Cuarto de Pulgada’s shunt loco has been helping to test the new shed tracks, propelling a train of hoppers over the turntable to check the alignment.
I was paying attention to the hoppers rolling across the turntable rather than watching the caboose at the other end of the train.
That was when this happened.
You’re going nowhere matey!
I’ve completely replaced the front two tracks but the third has only been relayed at the turntable end. The derailment was caused by rocks loosened when the old tracks were lifted.
Built a new bridge for your model railway?
Can’t be bothered bedding it into the scenery properly?
No problem, just rest it on top.
There’s a prototype for everything!
Cuarto Sheds was built as a storage area for works in progress. Though the tracks on the diorama are wired up it has never been used as an active model.
The diorama has sat on a bedroom windowsill since it was made but is to be added to the main FCPyF layout as the final section of the “2016” rebuild.
There is space between Cuarto de Pulgada and the front door of the garage to mount the loco shed scene on the wall so that it can become part of the operational layout.
I have started work on the project, the shed board now latches on to the end of the station but a supporting bracket needs fixing to the wall to hold the other end. The running shed has been dismantled and will be relocated closer to the workshop, allowing for the curved approach tracks from the turntable. A coaling stage will be built to disguise the baseboard join between the station and the sheds, possibly with the scenery extended to make the shed board match the width of the station.
I posted a week or so ago about a bargain box of OO trains found in a charity shop. As I don’t model in OO much these days the contents of the box were always intended for re-use in On30 scale.
So far the “Smoky Joe” style loco, red van and two open wagons have been bashed for use on the FCPyF. Saddle tank #3 has been rebuilt using the mechanism from the charity shop loco, freeing up the 6 wheel tram mechanism previously used for reuse as a diesel or as a powered tender chassis.
When seen from a low angle it looks front heavy but this is not noticeable from a higher viewpoint.
The chassis still needs weathering, this will be done when I touch up the loco’s paintwork where the body has been altered to fit the shortened chassis.
The van and open wagons have been widened to match the earlier Tri-ang conversions. The new wagons are being shunted under the mine tipple in the photo above.
It’s been a some months since I last had an enquiry about employment opportunities. It must take a very small minded person to want a job on an On30 scale railway. About 1/48th of a full size mind in fact.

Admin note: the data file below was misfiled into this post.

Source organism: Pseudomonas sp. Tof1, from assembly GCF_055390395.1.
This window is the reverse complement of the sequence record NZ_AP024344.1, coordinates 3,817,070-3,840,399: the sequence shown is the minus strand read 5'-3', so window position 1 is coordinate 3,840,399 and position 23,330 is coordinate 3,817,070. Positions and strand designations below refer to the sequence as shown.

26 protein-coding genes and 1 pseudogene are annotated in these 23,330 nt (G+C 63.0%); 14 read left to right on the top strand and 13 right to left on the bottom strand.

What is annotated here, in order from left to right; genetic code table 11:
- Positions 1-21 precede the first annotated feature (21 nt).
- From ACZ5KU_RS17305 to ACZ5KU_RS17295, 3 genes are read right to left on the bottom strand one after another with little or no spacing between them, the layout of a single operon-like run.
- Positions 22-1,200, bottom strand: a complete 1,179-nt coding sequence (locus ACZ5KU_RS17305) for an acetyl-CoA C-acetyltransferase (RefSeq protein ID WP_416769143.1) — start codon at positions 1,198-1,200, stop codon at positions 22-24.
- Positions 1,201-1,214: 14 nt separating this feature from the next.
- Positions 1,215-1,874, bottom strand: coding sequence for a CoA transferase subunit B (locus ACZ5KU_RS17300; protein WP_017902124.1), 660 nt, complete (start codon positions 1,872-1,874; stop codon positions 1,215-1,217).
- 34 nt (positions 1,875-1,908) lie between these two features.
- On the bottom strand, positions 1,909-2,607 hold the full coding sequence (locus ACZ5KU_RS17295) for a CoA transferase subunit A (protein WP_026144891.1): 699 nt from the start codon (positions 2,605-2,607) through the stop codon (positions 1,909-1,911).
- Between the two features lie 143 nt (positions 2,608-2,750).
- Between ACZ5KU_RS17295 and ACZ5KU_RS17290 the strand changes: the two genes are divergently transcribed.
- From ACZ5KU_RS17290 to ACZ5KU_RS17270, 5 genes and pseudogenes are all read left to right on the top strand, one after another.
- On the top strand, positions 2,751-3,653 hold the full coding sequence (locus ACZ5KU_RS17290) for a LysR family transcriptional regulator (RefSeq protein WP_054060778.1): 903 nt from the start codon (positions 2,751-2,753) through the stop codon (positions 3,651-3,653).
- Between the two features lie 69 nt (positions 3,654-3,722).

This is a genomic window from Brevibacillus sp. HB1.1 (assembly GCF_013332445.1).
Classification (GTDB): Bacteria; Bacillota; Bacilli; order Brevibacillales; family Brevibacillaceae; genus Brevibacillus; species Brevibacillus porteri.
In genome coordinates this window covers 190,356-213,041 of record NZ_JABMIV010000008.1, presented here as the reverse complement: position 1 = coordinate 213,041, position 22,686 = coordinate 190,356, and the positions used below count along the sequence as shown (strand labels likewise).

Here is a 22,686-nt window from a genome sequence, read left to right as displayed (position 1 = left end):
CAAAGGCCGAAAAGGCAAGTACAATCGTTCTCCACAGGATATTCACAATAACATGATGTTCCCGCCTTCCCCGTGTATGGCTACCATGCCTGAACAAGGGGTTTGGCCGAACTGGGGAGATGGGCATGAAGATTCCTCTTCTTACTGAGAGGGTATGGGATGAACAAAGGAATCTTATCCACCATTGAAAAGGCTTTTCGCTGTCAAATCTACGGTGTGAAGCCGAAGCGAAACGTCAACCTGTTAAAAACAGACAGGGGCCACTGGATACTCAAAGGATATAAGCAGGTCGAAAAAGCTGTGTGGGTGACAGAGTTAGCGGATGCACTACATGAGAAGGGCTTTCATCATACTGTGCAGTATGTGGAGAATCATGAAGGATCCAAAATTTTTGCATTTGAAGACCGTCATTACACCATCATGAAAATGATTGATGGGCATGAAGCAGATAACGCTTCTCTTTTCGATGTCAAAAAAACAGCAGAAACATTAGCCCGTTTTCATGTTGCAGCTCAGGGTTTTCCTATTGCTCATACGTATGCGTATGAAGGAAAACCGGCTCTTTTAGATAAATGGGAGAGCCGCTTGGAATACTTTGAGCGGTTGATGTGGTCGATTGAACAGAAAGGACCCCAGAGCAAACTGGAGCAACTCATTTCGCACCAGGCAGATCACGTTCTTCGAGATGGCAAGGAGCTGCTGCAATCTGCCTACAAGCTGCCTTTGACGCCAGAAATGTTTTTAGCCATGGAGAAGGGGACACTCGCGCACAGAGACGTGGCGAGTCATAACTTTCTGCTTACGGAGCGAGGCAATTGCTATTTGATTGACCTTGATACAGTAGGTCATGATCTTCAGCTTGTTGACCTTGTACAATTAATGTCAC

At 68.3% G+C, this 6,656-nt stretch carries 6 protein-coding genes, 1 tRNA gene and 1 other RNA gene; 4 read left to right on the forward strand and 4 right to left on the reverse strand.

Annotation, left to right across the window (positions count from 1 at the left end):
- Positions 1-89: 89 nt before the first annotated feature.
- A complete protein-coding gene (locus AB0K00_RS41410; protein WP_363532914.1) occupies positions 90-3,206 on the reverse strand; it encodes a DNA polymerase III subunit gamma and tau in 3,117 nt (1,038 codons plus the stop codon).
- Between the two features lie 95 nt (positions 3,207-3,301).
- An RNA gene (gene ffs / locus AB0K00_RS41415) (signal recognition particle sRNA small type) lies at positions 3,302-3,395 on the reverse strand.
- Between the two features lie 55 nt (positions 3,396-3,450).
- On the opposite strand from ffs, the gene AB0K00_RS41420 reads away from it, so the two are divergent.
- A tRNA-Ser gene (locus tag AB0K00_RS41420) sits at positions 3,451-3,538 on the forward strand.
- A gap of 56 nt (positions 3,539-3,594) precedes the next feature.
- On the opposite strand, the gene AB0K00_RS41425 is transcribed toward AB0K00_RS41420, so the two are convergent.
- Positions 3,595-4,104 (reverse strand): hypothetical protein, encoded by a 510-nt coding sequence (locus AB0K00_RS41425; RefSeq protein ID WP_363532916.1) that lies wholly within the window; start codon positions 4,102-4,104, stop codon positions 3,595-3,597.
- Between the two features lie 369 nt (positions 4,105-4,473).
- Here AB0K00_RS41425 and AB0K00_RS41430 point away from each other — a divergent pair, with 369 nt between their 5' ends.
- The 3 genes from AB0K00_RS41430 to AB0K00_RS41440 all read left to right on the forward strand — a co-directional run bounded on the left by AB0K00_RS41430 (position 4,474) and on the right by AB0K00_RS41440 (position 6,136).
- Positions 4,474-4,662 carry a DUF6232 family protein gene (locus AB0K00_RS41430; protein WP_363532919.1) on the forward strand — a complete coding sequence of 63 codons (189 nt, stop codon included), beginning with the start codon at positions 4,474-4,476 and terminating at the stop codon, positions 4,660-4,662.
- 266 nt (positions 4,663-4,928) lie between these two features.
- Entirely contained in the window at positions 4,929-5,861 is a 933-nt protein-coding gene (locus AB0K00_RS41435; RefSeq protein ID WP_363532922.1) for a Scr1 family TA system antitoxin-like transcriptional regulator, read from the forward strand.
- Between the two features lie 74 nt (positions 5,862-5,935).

Does Manuel LaBora want some help unloading the coal wagon at Grande?
The request was intercepted by my spam catcher over a week ago, but I hadn’t checked my email for a while.
I walked to Sandbach this morning, travelling faster than the traffic on Crewe Road because the M6 was bunged up and that has a knock on effect on the local roads. When I got to town I bought a paper and had a quick look around the market before going to work.
Passing one of the charity shops I noticed a box of model railway stuff for sale, at the price I thought it might be worth buying so I went in.
On getting home after work I’ve emptied the box and sorted the jumbled contents out. I reckoned there were half a dozen wagons, the count is actually eight. They’re OO but suitable for conversion (or reuse of the running gear) as On30 wagons. There’s also a badly damaged BR MkIII coach, only good for scrap but I have salvaged its axles. I counted three locos in the shop but there was actually another hidden at the bottom of the box. Two of these are in working order. One is a Smoky Joe type pug suitable for conversion to On30. The other, a class 45 diesel, is not really much use to me but might be cleaned up and sold on to recoup some of my outlay for the mixed lot.
Of the other two, non-running, locos one has an old Mainline mechanism. It looks as if the rear driving axle has split so it’ll probably not be worth repairing but the bodywork may provide some useful spare parts. The other non-runner is a model of “Evening Star”. This is a tender powered model but lacks its tender. However it may be possible to rebuild it as an On30 loco to share #117’s motorised tender or use the motor bogie from the diesel to make a new tender.
In addition to the trains there are a couple of buildings that are suitable for conversion to O scale and a full circle of curved track, quite a few straights and four sets of damaged points. It may be possible to get one or two decent sets by cannibalising the damaged sets but Hornby points are not the best in the world so I don’t think I’ll bother.
Add to the above a couple of bags of scenic scatter-matter and an, as yet untested, mains controller. All in all not a bad impulse buy, and the price was right.
The usual rule is that passengers must NOT cross the line, not so on the FCPyF.
Passengers travelling on loco hauled trains to and from Grande may be puzzled by the short platform adjacent to the carriage shed siding but its purpose becomes clear when an autoferro is working the train.
Converted road vehicles like 27 and 28 only have doors on one side, not necessarily the right side for station platforms.
At minor stations this means that passengers may need to alight at ground level but larger stations have a short secondary platform like this one.